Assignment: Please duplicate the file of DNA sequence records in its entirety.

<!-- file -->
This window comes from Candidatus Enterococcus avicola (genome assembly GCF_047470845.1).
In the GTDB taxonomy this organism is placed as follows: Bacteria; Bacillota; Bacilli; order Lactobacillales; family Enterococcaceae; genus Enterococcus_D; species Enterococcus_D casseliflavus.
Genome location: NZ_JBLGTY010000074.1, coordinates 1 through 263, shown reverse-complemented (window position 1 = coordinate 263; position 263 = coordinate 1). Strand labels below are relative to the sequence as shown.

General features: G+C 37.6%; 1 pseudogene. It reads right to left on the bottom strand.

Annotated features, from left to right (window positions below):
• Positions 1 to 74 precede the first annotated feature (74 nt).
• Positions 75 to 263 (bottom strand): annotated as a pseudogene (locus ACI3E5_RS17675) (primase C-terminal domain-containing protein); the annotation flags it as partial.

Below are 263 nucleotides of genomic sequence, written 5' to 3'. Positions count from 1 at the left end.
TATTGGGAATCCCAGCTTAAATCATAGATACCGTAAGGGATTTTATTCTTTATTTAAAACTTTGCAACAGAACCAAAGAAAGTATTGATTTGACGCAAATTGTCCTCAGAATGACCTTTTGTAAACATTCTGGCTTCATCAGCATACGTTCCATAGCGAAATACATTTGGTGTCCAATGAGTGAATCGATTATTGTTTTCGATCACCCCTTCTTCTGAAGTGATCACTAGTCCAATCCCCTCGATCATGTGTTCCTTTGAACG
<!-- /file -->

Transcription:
This window comes from Candidatus Enterococcus avicola (genome assembly GCF_047470845.1).
In the GTDB taxonomy this organism is placed as follows: Bacteria; Bacillota; Bacilli; order Lactobacillales; family Enterococcaceae; genus Enterococcus_D; species Enterococcus_D casseliflavus.
Genome location: NZ_JBLGTY010000074.1, coordinates 1 through 263, shown reverse-complemented (window position 1 = coordinate 263; position 263 = coordinate 1). Strand labels below are relative to the sequence as shown.

General features: G+C 37.6%; 1 pseudogene. It reads right to left on the bottom strand.

Annotated features, from left to right (window positions below):
• Positions 1 to 74 precede the first annotated feature (74 nt).
• Positions 75 to 263 (bottom strand): annotated as a pseudogene (locus ACI3E5_RS17675) (primase C-terminal domain-containing protein); the annotation flags it as partial.

Below are 263 nucleotides of genomic sequence, written 5' to 3'. Positions count from 1 at the left end.
TATTGGGAATCCCAGCTTAAATCATAGATACCGTAAGGGATTTTATTCTTTATTTAAAACTTTGCAACAGAACCAAAGAAAGTATTGATTTGACGCAAATTGTCCTCAGAATGACCTTTTGTAAACATTCTGGCTTCATCAGCATACGTTCCATAGCGAAATACATTTGGTGTCCAATGAGTGAATCGATTATTGTTTTCGATCACCCCTTCTTCTGAAGTGATCACTAGTCCAATCCCCTCGATCATGTGTTCCTTTGAACG